One of the most iconic defenders of the Amazon rainforest, indigenous chief Paulinho Paiakan, died after contracting the new coronavirus, activists said Wednesday.
Paiakan, who rose to fame leading the fight against the Belo Monte hydroelectric project in the 1980s, died Tuesday at a hospital in the city of Redencao, in northern Brazil, said Gert-Peter Bruch, founder of environmental group Planet Amazon.
"He worked all his life to build worldwide alliances around indigenous peoples to save the Amazon," Bruch told AFP.
"He was far ahead of his time. We've lost an extremely valuable guide."
The Brazilian Indigenous Peoples' Association (APIB) called Paiakan a "father, leader and warrior" for indigenous peoples and the environment.
Paiakan, who was around 65, was a chief of the Kayapo people.
He gained international recognition leading the fight against the environmental destruction set to be caused by Belo Monte, a sprawling complex of dams in the Brazilian Amazon.
He forged alliances with other indigenous groups, international activists and celebrity backers, and was a lead organizer of the Altamira gathering, a 1989 conference that rallied opposition to the project.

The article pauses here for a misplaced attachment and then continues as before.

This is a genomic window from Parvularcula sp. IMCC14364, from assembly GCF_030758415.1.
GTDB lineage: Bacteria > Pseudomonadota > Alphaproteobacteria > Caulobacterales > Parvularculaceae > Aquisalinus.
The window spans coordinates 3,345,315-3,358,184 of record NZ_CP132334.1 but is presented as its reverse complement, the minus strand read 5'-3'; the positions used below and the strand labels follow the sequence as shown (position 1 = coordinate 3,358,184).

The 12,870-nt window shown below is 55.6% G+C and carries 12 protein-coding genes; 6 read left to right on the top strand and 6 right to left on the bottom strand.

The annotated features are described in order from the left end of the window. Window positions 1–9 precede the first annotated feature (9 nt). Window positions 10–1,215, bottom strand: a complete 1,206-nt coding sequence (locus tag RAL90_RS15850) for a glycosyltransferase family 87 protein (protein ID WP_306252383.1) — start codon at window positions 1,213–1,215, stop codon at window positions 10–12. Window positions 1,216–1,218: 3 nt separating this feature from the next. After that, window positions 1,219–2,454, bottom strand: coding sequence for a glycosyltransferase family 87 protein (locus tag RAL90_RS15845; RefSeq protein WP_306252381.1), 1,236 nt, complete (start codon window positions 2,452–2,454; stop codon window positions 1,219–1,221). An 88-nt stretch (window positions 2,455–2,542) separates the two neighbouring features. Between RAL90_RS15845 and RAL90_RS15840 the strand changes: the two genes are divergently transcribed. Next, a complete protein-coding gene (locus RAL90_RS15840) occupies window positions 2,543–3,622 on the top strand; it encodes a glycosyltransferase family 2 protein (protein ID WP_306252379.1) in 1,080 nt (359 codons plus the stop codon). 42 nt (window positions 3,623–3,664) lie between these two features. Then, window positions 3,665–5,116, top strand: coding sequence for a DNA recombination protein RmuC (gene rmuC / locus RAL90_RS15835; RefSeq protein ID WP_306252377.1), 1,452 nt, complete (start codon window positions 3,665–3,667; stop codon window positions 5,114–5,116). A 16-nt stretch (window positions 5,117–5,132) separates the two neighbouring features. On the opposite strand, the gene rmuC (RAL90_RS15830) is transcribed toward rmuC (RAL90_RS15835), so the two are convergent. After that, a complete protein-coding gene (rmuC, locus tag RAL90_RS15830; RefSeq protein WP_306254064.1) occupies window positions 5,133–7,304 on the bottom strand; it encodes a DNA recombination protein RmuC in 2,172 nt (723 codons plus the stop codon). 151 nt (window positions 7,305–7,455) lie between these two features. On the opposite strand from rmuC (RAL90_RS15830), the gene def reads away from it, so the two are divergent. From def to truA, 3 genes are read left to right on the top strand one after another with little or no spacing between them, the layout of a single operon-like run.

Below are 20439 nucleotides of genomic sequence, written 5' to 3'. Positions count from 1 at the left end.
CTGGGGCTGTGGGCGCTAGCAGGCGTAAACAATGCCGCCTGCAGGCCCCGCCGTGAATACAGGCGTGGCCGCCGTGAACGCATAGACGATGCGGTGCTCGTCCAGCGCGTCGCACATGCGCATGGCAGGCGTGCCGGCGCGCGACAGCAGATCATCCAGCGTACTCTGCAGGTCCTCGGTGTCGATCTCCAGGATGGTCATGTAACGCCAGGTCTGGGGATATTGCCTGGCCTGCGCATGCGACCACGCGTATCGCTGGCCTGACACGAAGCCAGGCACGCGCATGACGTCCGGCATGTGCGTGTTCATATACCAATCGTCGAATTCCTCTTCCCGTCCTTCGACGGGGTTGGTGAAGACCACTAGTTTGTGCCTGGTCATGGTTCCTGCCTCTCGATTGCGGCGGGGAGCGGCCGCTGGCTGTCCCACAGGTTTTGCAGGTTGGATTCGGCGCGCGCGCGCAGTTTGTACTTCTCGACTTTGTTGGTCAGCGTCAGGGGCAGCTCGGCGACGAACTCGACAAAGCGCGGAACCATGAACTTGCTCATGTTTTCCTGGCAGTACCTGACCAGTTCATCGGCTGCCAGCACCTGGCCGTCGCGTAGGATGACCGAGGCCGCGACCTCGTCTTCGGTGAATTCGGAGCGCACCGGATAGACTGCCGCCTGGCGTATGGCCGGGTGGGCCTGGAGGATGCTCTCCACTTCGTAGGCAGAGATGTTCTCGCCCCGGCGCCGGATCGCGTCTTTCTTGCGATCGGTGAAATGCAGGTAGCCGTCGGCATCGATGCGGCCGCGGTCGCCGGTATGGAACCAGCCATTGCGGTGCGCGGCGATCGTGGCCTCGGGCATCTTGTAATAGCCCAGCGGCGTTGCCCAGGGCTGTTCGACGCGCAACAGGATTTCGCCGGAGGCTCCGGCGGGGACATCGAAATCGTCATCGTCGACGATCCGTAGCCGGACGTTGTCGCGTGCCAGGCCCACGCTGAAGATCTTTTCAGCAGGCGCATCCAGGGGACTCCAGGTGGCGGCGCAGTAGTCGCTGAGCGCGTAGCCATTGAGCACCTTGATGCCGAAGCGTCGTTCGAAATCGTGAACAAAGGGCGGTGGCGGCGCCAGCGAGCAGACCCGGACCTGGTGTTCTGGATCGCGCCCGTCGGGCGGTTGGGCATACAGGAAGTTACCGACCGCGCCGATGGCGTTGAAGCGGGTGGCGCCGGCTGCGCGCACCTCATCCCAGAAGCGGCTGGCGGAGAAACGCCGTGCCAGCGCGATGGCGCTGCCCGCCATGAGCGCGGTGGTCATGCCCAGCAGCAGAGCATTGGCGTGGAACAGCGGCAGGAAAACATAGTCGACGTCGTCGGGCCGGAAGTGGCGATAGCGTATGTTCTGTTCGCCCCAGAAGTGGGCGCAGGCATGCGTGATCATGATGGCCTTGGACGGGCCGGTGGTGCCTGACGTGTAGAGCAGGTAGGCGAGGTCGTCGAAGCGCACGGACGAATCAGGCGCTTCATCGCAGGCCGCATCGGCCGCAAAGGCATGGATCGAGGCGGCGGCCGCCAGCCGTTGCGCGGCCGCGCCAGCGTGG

The movement helped convince the World Bank to withdraw funding for Belo Monte, though the project ultimately went ahead in 2011.
Paiakan's image was stained in 1992 when a white student accused him of raping her.
He was acquitted in 1994, but convicted four years later in a second trial, ultimately serving part of a six-year sentence under house arrest on an indigenous reservation.
His allies insist the case was fabricated to undercut his growing political power, at a time when the landmark United Nations Earth Summit was being held in Rio de Janeiro and Paiakan was being touted as a possible Nobel Peace laureate.
Other Amazon indigenous leaders, including fellow Kayapo chief Raoni Metuktire, later eclipsed his international prominence.
However, Paiakan had resumed his activism in recent years, notably warning against Brazilian President Jair Bolsonaro's calls to open protected Amazon lands to agriculture and mining.
Known for his bright feather headdresses and deftness in building cross-cultural alliances, Paiakan was diagnosed with coronavirus on June 8 after a trip to his home village, A-ukre, Bruch said.
As the pandemic has surged in Brazil, COVID-19 has hit particularly hard among Amazon indigenous groups.
Nearly 5,500 indigenous people in Brazil have been infected, with 287 deaths, according to APIB.